The snow is finally here and the days are getting shorter. We are fast approaching the shortest day of the year know as the winter solstice. The shortage of light is thought to cause depression in many people.

It is also thought that bright light can help to alleviate the effects of a long winters night, but as it turns out there is a bit more to it than just bright light. Apparently the timing of the light is important. An article at Web MD points to studies that indicate the best time for bright light is in the morning.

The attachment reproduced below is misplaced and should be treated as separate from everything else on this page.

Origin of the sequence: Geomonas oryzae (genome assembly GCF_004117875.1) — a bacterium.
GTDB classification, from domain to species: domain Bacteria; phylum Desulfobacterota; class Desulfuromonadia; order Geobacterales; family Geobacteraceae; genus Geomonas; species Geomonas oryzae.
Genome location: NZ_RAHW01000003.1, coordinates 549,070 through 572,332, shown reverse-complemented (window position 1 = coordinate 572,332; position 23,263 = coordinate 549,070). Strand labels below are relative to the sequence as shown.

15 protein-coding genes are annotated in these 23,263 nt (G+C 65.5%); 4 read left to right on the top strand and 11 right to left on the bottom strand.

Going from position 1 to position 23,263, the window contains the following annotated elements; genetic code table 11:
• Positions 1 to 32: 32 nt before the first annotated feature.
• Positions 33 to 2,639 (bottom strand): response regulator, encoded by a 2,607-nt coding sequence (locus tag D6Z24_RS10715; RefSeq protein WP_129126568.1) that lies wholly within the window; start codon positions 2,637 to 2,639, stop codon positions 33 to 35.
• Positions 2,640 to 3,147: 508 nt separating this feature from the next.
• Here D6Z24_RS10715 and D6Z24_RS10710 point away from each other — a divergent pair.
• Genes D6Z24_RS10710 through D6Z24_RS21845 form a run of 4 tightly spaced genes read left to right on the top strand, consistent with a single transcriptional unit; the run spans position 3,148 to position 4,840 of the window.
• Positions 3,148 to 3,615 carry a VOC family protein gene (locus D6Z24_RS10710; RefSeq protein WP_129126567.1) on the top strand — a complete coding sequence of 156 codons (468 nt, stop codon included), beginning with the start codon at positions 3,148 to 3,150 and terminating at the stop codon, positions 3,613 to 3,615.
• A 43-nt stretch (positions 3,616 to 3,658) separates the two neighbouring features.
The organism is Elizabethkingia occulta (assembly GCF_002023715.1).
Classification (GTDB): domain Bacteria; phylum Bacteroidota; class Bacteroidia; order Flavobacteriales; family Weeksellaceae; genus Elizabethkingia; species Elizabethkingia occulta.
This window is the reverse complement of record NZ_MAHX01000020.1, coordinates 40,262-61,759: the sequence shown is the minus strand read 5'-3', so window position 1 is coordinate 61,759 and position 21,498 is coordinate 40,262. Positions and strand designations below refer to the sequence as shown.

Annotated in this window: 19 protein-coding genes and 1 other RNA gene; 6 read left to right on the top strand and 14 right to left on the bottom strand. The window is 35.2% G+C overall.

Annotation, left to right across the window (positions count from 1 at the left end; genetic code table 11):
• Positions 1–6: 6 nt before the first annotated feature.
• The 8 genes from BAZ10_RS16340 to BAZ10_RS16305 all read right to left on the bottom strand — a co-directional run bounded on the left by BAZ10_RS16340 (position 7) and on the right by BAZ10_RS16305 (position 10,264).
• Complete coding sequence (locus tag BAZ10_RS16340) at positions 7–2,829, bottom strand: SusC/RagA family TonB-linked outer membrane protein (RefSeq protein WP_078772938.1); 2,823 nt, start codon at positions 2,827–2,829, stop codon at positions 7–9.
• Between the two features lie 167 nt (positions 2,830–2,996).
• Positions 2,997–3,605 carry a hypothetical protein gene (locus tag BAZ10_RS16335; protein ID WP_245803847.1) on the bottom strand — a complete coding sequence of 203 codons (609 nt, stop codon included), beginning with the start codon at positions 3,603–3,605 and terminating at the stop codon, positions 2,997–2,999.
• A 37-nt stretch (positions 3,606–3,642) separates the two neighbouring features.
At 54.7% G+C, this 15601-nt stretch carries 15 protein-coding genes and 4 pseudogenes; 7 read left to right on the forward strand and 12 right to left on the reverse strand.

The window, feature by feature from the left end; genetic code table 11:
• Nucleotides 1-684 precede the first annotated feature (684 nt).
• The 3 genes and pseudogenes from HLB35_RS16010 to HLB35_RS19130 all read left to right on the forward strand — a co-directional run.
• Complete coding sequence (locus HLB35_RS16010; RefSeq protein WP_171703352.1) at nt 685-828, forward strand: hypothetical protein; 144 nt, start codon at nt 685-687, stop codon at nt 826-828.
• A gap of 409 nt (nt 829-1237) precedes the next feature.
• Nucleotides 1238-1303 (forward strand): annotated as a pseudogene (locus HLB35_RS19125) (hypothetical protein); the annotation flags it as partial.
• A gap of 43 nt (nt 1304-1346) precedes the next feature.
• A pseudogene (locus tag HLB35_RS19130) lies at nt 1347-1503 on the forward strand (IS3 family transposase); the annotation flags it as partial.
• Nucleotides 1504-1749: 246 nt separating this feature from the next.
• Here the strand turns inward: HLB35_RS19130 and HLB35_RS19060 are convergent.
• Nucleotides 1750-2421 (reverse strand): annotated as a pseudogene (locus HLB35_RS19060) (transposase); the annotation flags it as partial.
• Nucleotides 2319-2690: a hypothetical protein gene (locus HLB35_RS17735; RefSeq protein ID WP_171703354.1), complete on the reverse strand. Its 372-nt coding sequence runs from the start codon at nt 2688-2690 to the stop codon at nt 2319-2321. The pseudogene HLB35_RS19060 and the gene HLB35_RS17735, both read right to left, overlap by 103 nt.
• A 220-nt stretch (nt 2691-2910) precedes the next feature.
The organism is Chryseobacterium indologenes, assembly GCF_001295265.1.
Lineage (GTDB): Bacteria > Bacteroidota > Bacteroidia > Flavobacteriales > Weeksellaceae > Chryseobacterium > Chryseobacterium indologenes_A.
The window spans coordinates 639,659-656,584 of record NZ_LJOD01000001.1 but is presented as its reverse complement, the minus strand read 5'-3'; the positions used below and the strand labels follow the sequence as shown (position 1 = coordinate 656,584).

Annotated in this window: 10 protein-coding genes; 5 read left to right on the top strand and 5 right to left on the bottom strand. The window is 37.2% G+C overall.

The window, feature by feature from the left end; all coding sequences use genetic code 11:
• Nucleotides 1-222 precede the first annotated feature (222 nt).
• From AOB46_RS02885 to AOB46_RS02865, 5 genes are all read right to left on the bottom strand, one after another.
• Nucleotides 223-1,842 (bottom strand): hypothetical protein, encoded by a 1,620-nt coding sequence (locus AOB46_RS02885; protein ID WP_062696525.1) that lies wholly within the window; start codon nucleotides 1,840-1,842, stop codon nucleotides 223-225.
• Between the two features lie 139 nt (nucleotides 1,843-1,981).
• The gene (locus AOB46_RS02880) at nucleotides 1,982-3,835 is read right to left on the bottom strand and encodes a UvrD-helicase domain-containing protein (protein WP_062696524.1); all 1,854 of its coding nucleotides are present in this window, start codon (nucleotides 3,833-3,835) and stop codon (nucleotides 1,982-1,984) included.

It seems this will help to reset our internal clocks, thus helping us cope with the effects of light deprivation.

This may explain the euphoric feeling when working in the greenhouse during a bright winter morning. I used to think it had something to do with the extra oxygen that the plants start producing in the morning. If the temperature is below 80 degrees in side the vents do not function so all the extra oxygen is trapped in the greenhouse.

I think it would be fun to test the concentration to see if I am right.
Anyway now it seems that the light may have something to do about it as well.

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